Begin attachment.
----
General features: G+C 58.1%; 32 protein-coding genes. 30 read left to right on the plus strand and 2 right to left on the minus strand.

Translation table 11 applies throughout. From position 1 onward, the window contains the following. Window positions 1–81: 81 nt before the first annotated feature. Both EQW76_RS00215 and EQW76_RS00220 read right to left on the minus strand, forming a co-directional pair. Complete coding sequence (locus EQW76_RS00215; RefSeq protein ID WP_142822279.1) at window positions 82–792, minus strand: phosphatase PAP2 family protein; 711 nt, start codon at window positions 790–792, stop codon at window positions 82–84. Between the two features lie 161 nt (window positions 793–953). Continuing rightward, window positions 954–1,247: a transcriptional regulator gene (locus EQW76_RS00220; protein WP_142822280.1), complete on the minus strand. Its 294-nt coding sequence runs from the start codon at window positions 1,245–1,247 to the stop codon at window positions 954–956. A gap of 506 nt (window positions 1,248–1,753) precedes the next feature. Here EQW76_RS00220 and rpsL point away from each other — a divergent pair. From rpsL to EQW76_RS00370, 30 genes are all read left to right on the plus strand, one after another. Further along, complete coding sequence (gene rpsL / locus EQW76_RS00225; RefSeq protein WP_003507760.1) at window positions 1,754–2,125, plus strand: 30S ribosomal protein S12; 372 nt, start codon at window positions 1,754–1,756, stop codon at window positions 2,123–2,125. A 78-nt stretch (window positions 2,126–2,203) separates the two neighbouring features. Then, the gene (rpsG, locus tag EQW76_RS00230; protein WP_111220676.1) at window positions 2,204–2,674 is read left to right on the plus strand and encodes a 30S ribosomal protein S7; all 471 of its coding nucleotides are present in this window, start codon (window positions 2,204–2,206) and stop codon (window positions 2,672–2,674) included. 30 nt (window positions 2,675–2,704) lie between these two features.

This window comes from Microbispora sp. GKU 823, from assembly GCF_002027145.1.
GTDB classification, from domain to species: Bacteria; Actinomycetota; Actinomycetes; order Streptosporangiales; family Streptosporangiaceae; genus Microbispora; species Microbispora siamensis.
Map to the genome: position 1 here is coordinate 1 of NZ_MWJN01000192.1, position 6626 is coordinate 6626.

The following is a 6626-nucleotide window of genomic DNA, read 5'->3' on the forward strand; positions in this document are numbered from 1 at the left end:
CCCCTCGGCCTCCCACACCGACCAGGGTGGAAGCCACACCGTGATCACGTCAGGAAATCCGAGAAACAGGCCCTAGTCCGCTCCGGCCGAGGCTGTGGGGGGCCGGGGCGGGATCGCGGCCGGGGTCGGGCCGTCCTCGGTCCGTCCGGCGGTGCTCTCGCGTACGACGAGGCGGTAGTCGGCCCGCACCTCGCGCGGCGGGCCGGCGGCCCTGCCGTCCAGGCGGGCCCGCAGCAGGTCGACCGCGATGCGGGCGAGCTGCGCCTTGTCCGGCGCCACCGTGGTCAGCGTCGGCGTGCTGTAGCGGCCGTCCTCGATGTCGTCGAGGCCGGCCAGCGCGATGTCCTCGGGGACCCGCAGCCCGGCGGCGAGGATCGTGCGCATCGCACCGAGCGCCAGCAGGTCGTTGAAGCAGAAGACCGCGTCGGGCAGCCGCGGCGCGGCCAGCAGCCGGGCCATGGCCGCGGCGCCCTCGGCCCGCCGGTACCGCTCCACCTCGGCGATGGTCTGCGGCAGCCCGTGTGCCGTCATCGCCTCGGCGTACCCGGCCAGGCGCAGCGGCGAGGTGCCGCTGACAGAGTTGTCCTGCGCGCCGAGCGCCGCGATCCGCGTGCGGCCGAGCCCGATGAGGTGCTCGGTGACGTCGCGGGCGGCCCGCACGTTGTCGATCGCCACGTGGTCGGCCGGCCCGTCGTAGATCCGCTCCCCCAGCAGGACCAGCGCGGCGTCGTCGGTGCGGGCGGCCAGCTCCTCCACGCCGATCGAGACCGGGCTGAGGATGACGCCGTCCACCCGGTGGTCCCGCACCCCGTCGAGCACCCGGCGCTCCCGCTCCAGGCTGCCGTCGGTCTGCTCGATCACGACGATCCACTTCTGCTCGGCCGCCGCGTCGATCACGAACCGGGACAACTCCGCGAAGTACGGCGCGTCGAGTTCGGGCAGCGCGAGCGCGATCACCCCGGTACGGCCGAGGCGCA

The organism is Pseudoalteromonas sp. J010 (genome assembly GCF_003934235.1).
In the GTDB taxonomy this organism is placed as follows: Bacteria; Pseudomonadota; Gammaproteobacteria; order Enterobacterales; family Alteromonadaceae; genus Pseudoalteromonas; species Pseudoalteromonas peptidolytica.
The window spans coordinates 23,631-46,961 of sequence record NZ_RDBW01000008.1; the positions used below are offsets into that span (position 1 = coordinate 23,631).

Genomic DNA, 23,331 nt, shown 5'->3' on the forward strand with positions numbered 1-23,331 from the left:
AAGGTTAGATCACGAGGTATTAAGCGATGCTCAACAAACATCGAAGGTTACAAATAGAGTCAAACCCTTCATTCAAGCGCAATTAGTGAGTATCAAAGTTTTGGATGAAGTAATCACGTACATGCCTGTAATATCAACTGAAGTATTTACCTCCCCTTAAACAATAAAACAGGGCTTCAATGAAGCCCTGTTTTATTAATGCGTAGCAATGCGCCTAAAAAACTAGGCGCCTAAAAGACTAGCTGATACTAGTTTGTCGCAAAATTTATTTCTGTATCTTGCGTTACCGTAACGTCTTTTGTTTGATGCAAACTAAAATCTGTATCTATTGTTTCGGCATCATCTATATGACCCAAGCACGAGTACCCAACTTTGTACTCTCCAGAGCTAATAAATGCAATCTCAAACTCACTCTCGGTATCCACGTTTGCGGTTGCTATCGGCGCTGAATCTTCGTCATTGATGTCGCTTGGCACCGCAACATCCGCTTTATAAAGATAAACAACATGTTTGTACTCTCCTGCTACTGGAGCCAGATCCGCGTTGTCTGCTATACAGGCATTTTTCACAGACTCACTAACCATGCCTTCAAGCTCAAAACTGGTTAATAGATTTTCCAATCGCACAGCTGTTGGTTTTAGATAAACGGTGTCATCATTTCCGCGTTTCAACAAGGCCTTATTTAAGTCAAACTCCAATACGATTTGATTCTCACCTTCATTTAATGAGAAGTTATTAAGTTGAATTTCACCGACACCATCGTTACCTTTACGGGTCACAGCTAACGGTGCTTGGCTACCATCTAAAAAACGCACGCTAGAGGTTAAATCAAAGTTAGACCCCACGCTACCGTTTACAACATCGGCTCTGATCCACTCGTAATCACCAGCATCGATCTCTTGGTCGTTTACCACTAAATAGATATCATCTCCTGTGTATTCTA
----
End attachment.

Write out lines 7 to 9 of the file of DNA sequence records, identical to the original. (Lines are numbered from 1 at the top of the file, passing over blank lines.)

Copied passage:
CCCCTCGGCCTCCCACACCGACCAGGGTGGAAGCCACACCGTGATCACGTCAGGAAATCCGAGAAACAGGCCCTAGTCCGCTCCGGCCGAGGCTGTGGGGGGCCGGGGCGGGATCGCGGCCGGGGTCGGGCCGTCCTCGGTCCGTCCGGCGGTGCTCTCGCGTACGACGAGGCGGTAGTCGGCCCGCACCTCGCGCGGCGGGCCGGCGGCCCTGCCGTCCAGGCGGGCCCGCAGCAGGTCGACCGCGATGCGGGCGAGCTGCGCCTTGTCCGGCGCCACCGTGGTCAGCGTCGGCGTGCTGTAGCGGCCGTCCTCGATGTCGTCGAGGCCGGCCAGCGCGATGTCCTCGGGGACCCGCAGCCCGGCGGCGAGGATCGTGCGCATCGCACCGAGCGCCAGCAGGTCGTTGAAGCAGAAGACCGCGTCGGGCAGCCGCGGCGCGGCCAGCAGCCGGGCCATGGCCGCGGCGCCCTCGGCCCGCCGGTACCGCTCCACCTCGGCGATGGTCTGCGGCAGCCCGTGTGCCGTCATCGCCTCGGCGTACCCGGCCAGGCGCAGCGGCGAGGTGCCGCTGACAGAGTTGTCCTGCGCGCCGAGCGCCGCGATCCGCGTGCGGCCGAGCCCGATGAGGTGCTCGGTGACGTCGCGGGCGGCCCGCACGTTGTCGATCGCCACGTGGTCGGCCGGCCCGTCGTAGATCCGCTCCCCCAGCAGGACCAGCGCGGCGTCGTCGGTGCGGGCGGCCAGCTCCTCCACGCCGATCGAGACCGGGCTGAGGATGACGCCGTCCACCCGGTGGTCCCGCACCCCGTCGAGCACCCGGCGCTCCCGCTCCAGGCTGCCGTCGGTCTGCTCGATCACGACGATCCACTTCTGCTCGGCCGCCGCGTCGATCACGAACCGGGACAACTCCGCGAAGTACGGCGCGTCGAGTTCGGGCAGCGCGAGCGCGATCACCCCGGTACGGCCGAGGCGCA

The organism is Pseudoalteromonas sp. J010 (genome assembly GCF_003934235.1).
In the GTDB taxonomy this organism is placed as follows: Bacteria; Pseudomonadota; Gammaproteobacteria; order Enterobacterales; family Alteromonadaceae; genus Pseudoalteromonas; species Pseudoalteromonas peptidolytica.